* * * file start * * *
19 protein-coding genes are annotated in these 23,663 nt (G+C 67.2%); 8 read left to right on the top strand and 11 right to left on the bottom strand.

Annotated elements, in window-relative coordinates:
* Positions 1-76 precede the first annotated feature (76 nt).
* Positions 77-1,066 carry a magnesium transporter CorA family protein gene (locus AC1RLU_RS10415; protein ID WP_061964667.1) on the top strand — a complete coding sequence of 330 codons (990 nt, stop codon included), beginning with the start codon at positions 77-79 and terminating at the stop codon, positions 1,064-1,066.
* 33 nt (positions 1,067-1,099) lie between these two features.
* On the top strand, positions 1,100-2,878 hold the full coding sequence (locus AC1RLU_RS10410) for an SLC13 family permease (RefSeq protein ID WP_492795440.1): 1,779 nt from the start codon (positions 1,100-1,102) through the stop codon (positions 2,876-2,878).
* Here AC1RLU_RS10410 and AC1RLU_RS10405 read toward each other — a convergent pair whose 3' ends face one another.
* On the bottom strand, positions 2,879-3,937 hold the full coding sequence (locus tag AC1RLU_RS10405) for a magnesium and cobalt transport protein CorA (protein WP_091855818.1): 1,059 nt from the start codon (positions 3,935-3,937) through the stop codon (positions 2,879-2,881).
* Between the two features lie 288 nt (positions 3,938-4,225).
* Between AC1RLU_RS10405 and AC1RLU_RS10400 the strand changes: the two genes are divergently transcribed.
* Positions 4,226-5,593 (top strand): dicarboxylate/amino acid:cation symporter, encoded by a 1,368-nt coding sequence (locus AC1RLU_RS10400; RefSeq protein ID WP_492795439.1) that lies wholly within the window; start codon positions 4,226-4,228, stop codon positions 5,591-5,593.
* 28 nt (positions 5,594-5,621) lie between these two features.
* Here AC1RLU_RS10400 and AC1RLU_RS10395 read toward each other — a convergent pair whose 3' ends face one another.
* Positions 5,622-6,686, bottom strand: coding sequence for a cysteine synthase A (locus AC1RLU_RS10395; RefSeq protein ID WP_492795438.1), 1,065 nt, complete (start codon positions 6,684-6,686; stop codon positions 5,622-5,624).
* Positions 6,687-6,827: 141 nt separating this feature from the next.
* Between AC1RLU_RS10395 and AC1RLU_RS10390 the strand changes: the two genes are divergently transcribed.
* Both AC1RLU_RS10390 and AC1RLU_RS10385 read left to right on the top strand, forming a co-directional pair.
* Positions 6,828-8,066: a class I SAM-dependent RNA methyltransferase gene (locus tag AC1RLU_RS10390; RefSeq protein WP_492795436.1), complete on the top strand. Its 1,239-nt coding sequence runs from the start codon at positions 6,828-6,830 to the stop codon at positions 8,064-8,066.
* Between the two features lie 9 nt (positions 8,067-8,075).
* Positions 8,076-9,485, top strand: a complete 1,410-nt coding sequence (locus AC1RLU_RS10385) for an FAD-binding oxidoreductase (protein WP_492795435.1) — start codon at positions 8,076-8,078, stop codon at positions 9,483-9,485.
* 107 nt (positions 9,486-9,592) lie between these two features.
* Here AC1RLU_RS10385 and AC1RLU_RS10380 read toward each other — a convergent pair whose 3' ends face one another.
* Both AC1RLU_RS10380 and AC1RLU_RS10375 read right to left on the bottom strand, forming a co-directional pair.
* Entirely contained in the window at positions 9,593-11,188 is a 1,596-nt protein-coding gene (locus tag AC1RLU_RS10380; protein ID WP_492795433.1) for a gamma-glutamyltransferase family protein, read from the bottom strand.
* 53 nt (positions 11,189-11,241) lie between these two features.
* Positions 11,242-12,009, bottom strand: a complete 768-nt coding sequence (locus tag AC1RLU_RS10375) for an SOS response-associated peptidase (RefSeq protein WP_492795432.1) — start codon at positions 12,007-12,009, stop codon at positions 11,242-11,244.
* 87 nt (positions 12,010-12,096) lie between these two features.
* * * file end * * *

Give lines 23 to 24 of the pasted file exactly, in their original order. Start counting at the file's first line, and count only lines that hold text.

* Both AC1RLU_RS10380 and AC1RLU_RS10375 read right to left on the bottom strand, forming a co-directional pair.
* Entirely contained in the window at positions 9,593-11,188 is a 1,596-nt protein-coding gene (locus tag AC1RLU_RS10380; protein ID WP_492795433.1) for a gamma-glutamyltransferase family protein, read from the bottom strand.